Professor Mitloehner told the ADPI audience that cow numbers in the US have dropped from 25 million in 1950 to 9 million across the nation today, while milk production has grown 60 percent. The carbon footprint of a glass of milk is two-thirds smaller today than it was 70 years ago.

Improved breeds, energy-dense diets for cows, animal care and more efficient processing have lowered dairy’s carbon footprint since the “good old days,” Mitloehner said. “The 1950’s red barn is not the gold standard for sustainable dairy production.”

The rise of plant-based beverages and the emerging market for plant-based “cheese” have also captured a percent of the millennial market. Sales of almond, soy and other beverages borrowing the name “milk” reached $2.11 billion in 2017, according to Mintel Market Intelligence. All dairy milk sales have fallen 15 percent in the past five years but remain a far larger share at $16.12 billion in 2017.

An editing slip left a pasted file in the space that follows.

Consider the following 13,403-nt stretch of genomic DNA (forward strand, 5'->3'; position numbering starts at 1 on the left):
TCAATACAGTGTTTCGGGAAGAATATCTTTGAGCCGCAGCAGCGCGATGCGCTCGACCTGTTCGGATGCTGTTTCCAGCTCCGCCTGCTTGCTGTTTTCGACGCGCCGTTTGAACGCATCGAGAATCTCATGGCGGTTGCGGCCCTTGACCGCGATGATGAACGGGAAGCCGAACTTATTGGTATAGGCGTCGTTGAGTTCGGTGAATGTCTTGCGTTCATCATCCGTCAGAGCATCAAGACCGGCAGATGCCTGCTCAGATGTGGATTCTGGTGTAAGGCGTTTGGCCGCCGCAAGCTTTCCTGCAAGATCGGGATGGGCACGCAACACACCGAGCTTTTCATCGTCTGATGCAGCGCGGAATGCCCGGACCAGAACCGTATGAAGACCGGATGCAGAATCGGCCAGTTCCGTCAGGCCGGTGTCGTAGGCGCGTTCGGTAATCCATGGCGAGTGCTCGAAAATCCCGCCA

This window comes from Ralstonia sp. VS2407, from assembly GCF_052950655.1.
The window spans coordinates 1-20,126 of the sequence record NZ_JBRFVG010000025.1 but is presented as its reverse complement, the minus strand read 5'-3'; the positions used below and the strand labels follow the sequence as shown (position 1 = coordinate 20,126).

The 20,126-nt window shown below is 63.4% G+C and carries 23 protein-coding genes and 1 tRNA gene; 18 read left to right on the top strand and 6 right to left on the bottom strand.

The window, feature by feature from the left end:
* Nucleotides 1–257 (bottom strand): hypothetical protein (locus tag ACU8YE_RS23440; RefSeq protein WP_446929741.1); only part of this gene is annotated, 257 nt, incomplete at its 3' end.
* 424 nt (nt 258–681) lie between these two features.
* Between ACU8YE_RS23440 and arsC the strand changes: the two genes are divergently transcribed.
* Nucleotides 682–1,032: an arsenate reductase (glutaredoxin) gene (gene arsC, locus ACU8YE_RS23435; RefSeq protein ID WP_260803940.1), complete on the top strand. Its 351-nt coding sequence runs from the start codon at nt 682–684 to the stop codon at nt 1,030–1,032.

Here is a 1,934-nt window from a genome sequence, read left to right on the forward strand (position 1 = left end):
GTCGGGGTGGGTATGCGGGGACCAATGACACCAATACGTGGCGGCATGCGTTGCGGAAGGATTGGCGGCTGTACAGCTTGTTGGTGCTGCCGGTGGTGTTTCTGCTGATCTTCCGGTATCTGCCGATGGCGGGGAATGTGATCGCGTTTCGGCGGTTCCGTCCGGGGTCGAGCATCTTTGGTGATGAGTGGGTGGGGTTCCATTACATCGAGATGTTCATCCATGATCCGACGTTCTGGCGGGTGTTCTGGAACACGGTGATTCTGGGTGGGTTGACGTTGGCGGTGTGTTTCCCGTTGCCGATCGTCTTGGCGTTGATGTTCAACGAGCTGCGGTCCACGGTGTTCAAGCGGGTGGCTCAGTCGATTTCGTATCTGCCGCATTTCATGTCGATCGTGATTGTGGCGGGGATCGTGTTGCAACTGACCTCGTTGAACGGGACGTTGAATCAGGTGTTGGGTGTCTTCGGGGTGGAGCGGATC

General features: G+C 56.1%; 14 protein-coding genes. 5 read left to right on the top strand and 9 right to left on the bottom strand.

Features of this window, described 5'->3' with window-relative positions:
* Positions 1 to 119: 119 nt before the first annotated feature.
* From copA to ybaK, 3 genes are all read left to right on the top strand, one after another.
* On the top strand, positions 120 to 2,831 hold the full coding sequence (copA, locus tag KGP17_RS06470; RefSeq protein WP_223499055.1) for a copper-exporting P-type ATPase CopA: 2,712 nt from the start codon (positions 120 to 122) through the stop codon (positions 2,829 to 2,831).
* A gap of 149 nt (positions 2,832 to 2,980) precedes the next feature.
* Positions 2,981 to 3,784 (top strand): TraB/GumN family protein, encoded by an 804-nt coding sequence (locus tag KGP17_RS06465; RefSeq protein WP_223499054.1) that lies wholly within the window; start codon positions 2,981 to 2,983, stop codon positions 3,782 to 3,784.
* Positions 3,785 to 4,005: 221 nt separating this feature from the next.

At the International Cheese Technology Expo in Milwaukee April 19, Dr. Matt Pikosky, VP nutrition science and partnerships at National Dairy Council, compared the nutritional value of plant vs. dairy proteins. Whey and casein protein offer a higher percentage of essential amino acids – the building blocks of proteins – than common vegetable-sourced proteins such as soy, rice, pea or potato.

The Academy of Nutrition and Dietetics, and Dietetics in Canada and the American College of Sports Medicine reported in 2016: “To date, dairy proteins seem to be superior to other tested proteins, largely due to [the amino acid] leucine content and the digestion and absorptive kinetics of branched-chain amino acids in fluid-based dairy foods.”

Rudy Dieperink, president and CEO with FrieslandCampina, believes dairy hasn’t translated this kind of information to the new generation of shoppers. “We need a different path to grab consumers,” he said at ADPI. “Dairy needs a cohesive message worldwide on the value of dairy products.”